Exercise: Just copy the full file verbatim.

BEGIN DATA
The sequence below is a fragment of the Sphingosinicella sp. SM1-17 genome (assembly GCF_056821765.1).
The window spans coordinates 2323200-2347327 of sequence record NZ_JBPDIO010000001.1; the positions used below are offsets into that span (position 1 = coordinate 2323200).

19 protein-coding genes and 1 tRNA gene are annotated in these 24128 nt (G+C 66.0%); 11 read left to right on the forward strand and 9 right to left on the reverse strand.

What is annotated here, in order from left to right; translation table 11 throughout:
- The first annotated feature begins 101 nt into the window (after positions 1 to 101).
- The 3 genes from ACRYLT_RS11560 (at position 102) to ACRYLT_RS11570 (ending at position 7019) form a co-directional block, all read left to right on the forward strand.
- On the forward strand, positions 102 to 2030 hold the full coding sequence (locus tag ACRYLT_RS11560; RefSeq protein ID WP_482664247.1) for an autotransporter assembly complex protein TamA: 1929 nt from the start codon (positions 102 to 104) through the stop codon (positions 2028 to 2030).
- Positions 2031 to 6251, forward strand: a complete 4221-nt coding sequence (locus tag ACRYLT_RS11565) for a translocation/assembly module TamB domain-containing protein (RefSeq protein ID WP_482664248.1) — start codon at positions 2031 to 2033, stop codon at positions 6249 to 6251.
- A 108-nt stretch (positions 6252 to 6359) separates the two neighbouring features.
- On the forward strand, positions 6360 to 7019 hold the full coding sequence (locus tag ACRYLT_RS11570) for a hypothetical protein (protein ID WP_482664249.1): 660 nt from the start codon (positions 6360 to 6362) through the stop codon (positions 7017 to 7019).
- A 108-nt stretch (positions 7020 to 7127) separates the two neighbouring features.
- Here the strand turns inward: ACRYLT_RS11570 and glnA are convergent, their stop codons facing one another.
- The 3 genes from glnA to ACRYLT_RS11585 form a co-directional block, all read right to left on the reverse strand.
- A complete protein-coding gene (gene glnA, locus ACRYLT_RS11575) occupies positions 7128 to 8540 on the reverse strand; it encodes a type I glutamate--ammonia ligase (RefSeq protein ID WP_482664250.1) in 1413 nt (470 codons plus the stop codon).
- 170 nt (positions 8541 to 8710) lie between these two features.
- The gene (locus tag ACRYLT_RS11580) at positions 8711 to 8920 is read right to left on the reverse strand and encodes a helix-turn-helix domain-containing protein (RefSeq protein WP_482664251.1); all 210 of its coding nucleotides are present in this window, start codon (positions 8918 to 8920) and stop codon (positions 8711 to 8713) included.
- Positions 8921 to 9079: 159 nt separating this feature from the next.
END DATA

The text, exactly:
The sequence below is a fragment of the Sphingosinicella sp. SM1-17 genome (assembly GCF_056821765.1).
The window spans coordinates 2323200-2347327 of sequence record NZ_JBPDIO010000001.1; the positions used below are offsets into that span (position 1 = coordinate 2323200).

19 protein-coding genes and 1 tRNA gene are annotated in these 24128 nt (G+C 66.0%); 11 read left to right on the forward strand and 9 right to left on the reverse strand.

What is annotated here, in order from left to right; translation table 11 throughout:
- The first annotated feature begins 101 nt into the window (after positions 1 to 101).
- The 3 genes from ACRYLT_RS11560 (at position 102) to ACRYLT_RS11570 (ending at position 7019) form a co-directional block, all read left to right on the forward strand.
- On the forward strand, positions 102 to 2030 hold the full coding sequence (locus tag ACRYLT_RS11560; RefSeq protein ID WP_482664247.1) for an autotransporter assembly complex protein TamA: 1929 nt from the start codon (positions 102 to 104) through the stop codon (positions 2028 to 2030).
- Positions 2031 to 6251, forward strand: a complete 4221-nt coding sequence (locus tag ACRYLT_RS11565) for a translocation/assembly module TamB domain-containing protein (RefSeq protein ID WP_482664248.1) — start codon at positions 2031 to 2033, stop codon at positions 6249 to 6251.
- A 108-nt stretch (positions 6252 to 6359) separates the two neighbouring features.
- On the forward strand, positions 6360 to 7019 hold the full coding sequence (locus tag ACRYLT_RS11570) for a hypothetical protein (protein ID WP_482664249.1): 660 nt from the start codon (positions 6360 to 6362) through the stop codon (positions 7017 to 7019).
- A 108-nt stretch (positions 7020 to 7127) separates the two neighbouring features.
- Here the strand turns inward: ACRYLT_RS11570 and glnA are convergent, their stop codons facing one another.
- The 3 genes from glnA to ACRYLT_RS11585 form a co-directional block, all read right to left on the reverse strand.
- A complete protein-coding gene (gene glnA, locus ACRYLT_RS11575) occupies positions 7128 to 8540 on the reverse strand; it encodes a type I glutamate--ammonia ligase (RefSeq protein ID WP_482664250.1) in 1413 nt (470 codons plus the stop codon).
- 170 nt (positions 8541 to 8710) lie between these two features.
- The gene (locus tag ACRYLT_RS11580) at positions 8711 to 8920 is read right to left on the reverse strand and encodes a helix-turn-helix domain-containing protein (RefSeq protein WP_482664251.1); all 210 of its coding nucleotides are present in this window, start codon (positions 8918 to 8920) and stop codon (positions 8711 to 8713) included.
- Positions 8921 to 9079: 159 nt separating this feature from the next.